Yes, I am well aware that there are African Americans on US television, but rarely are they portraying the lead character in a show where a theme isn't racism or a period piece. American TV has had plenty of black friends, neighbors, and colleagues, but the principal character is hardly ever black. A friend introduced me to the dark detective show "Luther", and I was so surprised to see a black lead character, and moreover, one that was highly intelligent whose obstacles had nothing to do with the color of his skin. As I type this, I feel like an idiot for being taken aback. And yet, it's entirely logical--if you are honest with yourself--how many TV shows have you seen like this? Or movies for that matter? The closest TV comparison I can think of is Grey's Anatomy. It featured several black women and men as supporting characters who were highly intelligent doctors. I never watched all seasons, but in the 2-3 seasons I saw, the issue of race never came up with regards to their profession or who they were dating. Let's be honest, we all go to google for reassurance. I googled "issue of race and "luther" show to see if anyone else found this show remarkable. Indeed, the show's creator Neil Cross was asked in an interview how the character of Luther was written, and Cross said "Luther" wasn't written as a black or white character, and he said: “It was cast as a character, purely and simply, which is one of the aspects that attracted Idris to the role. I have no knowledge or expertise or right to try to tackle in some way the experience of being a black man in modern Britain. It would have been an act of tremendous arrogance for me to try to write – and you have to try to imagine the quote marks around the words – a black character because I don’t know what a black character is and we would have ended up with a slightly embarrassed, ignorant, middle-class, white writer’s idea of a black character, which would have been an embarrassment for everybody concerned. I suspect that there’s a dearth of decent roles for black actors because most writers are white and they try to write their idea of black and it’s an embarrassment.” As the viewer, I quickly became engrossed into the world of "Luther" and watched all 3 seasons within a week and a half, and I forgot that Deputy Chief Inspector John Luther was a black guy. He was just one hell of a fantastic male lead character, and I was on his side through and through. After I finished the show last night, I once again returned to how unique of a show it is and wondered why can't US media get their shit together and create equally fascinating and complex lead characters that feature actors of all racial backgrounds? How great would it be for our children and society to see how meaningful stories of all kinds of people can be and that their experiences are worthy of being front and center? Moreover, that it can be a movie or show that doesn't deal with slavery, segregation, or racial injustice as themes? There surely is racism in the UK, but it's never been as nasty as it is in the US. I think history does matter and the ugly sin of the past--some 200 years of chattel slavery in the American south has and continues to shape so many aspects of our society. If you think I'm making something out of nothing, all you have to do is turn on your TV and observe. I can assure you, pretty much any mattress commercial will feature a white woman and man or a black woman and man. Pretty much any black character you will see (or any character that isn't white for that matter) will be in supporting roles, often to provide comic relief. Don't get me wrong, it's not bad to be funny and make people laugh, but it's doing many minority actors a disservice to be limited to a sprinkling of clever one liners. My hope is that I look back at this blog entry 10 years from now and what I see is much different.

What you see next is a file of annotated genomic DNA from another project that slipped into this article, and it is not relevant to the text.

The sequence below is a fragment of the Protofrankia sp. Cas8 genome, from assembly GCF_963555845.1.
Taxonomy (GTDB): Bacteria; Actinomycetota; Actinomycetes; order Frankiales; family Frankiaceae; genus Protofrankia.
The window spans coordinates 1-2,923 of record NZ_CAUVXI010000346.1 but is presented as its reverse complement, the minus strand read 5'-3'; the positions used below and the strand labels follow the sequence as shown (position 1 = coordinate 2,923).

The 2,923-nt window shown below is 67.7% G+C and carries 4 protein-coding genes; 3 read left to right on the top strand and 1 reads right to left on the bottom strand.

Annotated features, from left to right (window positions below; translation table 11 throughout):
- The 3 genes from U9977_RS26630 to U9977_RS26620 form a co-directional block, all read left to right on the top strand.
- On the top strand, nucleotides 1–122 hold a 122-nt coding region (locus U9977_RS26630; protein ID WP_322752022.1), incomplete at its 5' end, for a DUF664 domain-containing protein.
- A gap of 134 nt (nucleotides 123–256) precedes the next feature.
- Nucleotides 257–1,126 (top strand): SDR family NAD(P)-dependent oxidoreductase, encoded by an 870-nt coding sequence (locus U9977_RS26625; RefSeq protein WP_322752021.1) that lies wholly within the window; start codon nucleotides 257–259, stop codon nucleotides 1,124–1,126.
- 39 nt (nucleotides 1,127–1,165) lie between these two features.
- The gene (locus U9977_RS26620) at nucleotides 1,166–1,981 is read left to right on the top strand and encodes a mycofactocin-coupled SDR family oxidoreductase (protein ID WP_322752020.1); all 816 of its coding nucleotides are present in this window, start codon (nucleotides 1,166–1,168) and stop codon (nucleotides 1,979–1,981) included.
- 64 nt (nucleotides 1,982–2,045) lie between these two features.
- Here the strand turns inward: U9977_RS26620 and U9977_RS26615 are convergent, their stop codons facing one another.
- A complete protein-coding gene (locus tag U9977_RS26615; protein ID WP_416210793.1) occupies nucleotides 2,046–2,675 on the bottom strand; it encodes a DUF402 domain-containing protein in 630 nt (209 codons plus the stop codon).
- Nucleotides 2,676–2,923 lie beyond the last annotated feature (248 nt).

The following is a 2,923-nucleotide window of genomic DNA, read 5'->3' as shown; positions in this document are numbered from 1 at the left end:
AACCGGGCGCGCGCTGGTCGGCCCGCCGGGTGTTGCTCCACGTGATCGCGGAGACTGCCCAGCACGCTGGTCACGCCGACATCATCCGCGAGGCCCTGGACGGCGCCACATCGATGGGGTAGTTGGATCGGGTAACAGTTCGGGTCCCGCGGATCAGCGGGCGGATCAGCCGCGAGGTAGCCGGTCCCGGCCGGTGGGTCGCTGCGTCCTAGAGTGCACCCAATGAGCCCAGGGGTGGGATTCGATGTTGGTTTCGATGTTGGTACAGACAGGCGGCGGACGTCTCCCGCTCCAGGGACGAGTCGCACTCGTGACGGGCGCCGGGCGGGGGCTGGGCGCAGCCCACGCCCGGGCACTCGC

Thursday, August 8, 2013